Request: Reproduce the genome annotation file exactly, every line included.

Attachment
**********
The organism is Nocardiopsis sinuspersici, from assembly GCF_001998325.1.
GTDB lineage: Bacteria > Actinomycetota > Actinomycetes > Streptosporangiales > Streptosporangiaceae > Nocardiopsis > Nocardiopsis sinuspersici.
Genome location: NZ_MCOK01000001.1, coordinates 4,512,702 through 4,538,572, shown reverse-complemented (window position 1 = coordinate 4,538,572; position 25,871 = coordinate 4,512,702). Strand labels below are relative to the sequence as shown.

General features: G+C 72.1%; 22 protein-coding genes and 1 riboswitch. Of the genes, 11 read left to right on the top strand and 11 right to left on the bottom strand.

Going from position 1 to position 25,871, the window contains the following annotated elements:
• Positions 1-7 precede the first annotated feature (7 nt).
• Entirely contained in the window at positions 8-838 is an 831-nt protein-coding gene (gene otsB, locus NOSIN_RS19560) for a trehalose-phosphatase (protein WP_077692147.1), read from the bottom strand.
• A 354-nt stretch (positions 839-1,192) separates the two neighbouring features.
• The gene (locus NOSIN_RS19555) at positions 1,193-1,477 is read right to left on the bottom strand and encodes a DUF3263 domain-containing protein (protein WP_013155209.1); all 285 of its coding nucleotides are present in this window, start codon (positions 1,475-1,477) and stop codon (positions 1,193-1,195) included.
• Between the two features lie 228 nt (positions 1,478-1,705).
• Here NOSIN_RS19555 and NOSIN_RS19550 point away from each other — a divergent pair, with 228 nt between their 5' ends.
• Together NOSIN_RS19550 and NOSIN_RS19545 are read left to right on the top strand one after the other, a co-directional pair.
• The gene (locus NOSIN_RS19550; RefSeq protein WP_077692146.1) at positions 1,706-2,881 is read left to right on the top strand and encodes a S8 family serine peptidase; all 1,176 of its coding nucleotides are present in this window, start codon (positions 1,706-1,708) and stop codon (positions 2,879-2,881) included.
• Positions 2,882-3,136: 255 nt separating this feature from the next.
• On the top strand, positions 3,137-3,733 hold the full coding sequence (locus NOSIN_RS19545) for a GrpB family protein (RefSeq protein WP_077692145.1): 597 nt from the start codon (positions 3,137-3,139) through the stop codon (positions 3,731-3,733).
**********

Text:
The organism is Nocardiopsis sinuspersici, from assembly GCF_001998325.1.
GTDB lineage: Bacteria > Actinomycetota > Actinomycetes > Streptosporangiales > Streptosporangiaceae > Nocardiopsis > Nocardiopsis sinuspersici.
Genome location: NZ_MCOK01000001.1, coordinates 4,512,702 through 4,538,572, shown reverse-complemented (window position 1 = coordinate 4,538,572; position 25,871 = coordinate 4,512,702). Strand labels below are relative to the sequence as shown.

General features: G+C 72.1%; 22 protein-coding genes and 1 riboswitch. Of the genes, 11 read left to right on the top strand and 11 right to left on the bottom strand.

Going from position 1 to position 25,871, the window contains the following annotated elements:
• Positions 1-7 precede the first annotated feature (7 nt).
• Entirely contained in the window at positions 8-838 is an 831-nt protein-coding gene (gene otsB, locus NOSIN_RS19560) for a trehalose-phosphatase (protein WP_077692147.1), read from the bottom strand.
• A 354-nt stretch (positions 839-1,192) separates the two neighbouring features.
• The gene (locus NOSIN_RS19555) at positions 1,193-1,477 is read right to left on the bottom strand and encodes a DUF3263 domain-containing protein (protein WP_013155209.1); all 285 of its coding nucleotides are present in this window, start codon (positions 1,475-1,477) and stop codon (positions 1,193-1,195) included.
• Between the two features lie 228 nt (positions 1,478-1,705).
• Here NOSIN_RS19555 and NOSIN_RS19550 point away from each other — a divergent pair, with 228 nt between their 5' ends.
• Together NOSIN_RS19550 and NOSIN_RS19545 are read left to right on the top strand one after the other, a co-directional pair.
• The gene (locus NOSIN_RS19550; RefSeq protein WP_077692146.1) at positions 1,706-2,881 is read left to right on the top strand and encodes a S8 family serine peptidase; all 1,176 of its coding nucleotides are present in this window, start codon (positions 1,706-1,708) and stop codon (positions 2,879-2,881) included.
• Positions 2,882-3,136: 255 nt separating this feature from the next.
• On the top strand, positions 3,137-3,733 hold the full coding sequence (locus NOSIN_RS19545) for a GrpB family protein (RefSeq protein WP_077692145.1): 597 nt from the start codon (positions 3,137-3,139) through the stop codon (positions 3,731-3,733).